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Kawartha Lakes Classic raises funds for A Place Called Home

in Around Town/Community/Poverty Reduction by
On Saturday 273 cyclists experienced the countryside up-close. Photo: Jamie Morris.

On Saturday morning 273 cyclists experienced the countryside up-close, rolling along the quiet back roads that knit together our region. It was the 15th Annual Kawartha Lakes Classic Cycling Tour, a fundraiser for A Place Called Home.

Cyclists had come from as far away as Ottawa and Niagara; in fact, roughly half were visiting from outside Kawartha Lakes. (Days Inn was the official hotel sponsor).

When they registered, the cyclists chose a distance, each with its own route.  For the experienced and ambitious there were 100 and 160 km routes. A 50 km route wound its way to Woodville and back. And the 25 and 13 km tours made use of sections of the Kawartha TransCanada Trail. All departed from Boston Pizza (which, along with Canadian Tire, was an   official sponsor).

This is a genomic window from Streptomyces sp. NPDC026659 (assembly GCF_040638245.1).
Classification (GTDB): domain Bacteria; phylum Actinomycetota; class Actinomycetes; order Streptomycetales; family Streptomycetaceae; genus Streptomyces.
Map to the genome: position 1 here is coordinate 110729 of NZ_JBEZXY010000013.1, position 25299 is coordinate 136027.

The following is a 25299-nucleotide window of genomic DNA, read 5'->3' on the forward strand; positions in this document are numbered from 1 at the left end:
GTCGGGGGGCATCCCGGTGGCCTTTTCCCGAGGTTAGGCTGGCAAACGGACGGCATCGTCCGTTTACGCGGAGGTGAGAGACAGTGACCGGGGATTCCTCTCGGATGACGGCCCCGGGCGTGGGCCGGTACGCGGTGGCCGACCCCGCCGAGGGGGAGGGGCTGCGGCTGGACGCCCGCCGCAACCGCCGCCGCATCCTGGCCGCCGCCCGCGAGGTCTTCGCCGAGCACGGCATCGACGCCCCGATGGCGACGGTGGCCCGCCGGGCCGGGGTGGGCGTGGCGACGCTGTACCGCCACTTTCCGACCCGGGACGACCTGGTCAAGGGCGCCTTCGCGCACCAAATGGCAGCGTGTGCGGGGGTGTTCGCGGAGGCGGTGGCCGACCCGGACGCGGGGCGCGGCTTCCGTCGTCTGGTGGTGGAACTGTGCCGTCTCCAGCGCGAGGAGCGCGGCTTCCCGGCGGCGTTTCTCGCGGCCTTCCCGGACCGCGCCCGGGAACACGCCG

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How much is enough? The politics of capitalism and wealth

in Business/Columnists/Poverty Reduction by
David Thomson, who according to Canadian Business, has a family net worth of more than $41 Billion.

Many of us who work at The Advocate spend a lot of time thinking about how life could be better for people in our Kawartha Lakes community, and for all Canadians. That is, how do we achieve a more equitable society, within a capitalism framework, where there isn’t such a great chasm between the wealthiest and the poorest?

When we consider these questions we refer to the kind of wealth that defies all sense of decency. As of June 8 last year, the world’s richest five men owned over $400 billion in wealth. Thus, on average, each man owns nearly as much as 750 million people.

As I wrote in a feature story in last month’s Advocate, too many of us from all political stripes seem to believe that the ‘free market’ needs to be left alone to do its thing to make lives better for people. It is the ‘trickle down’ lie that has been perpetuated for decades, all the while inequality continues to increase.

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Health Unit urges Province to reverse basic income cancellation

in Community/Health/Poverty Reduction by
A rally Aug. 7 drew several hundred people to Victoria Park. Photo: Pamela Cornell.

The local Health Unit is strongly urging the Ontario government to reverse course and at least see the Basic Income Guarantee through to the end of its original three-year pilot phase.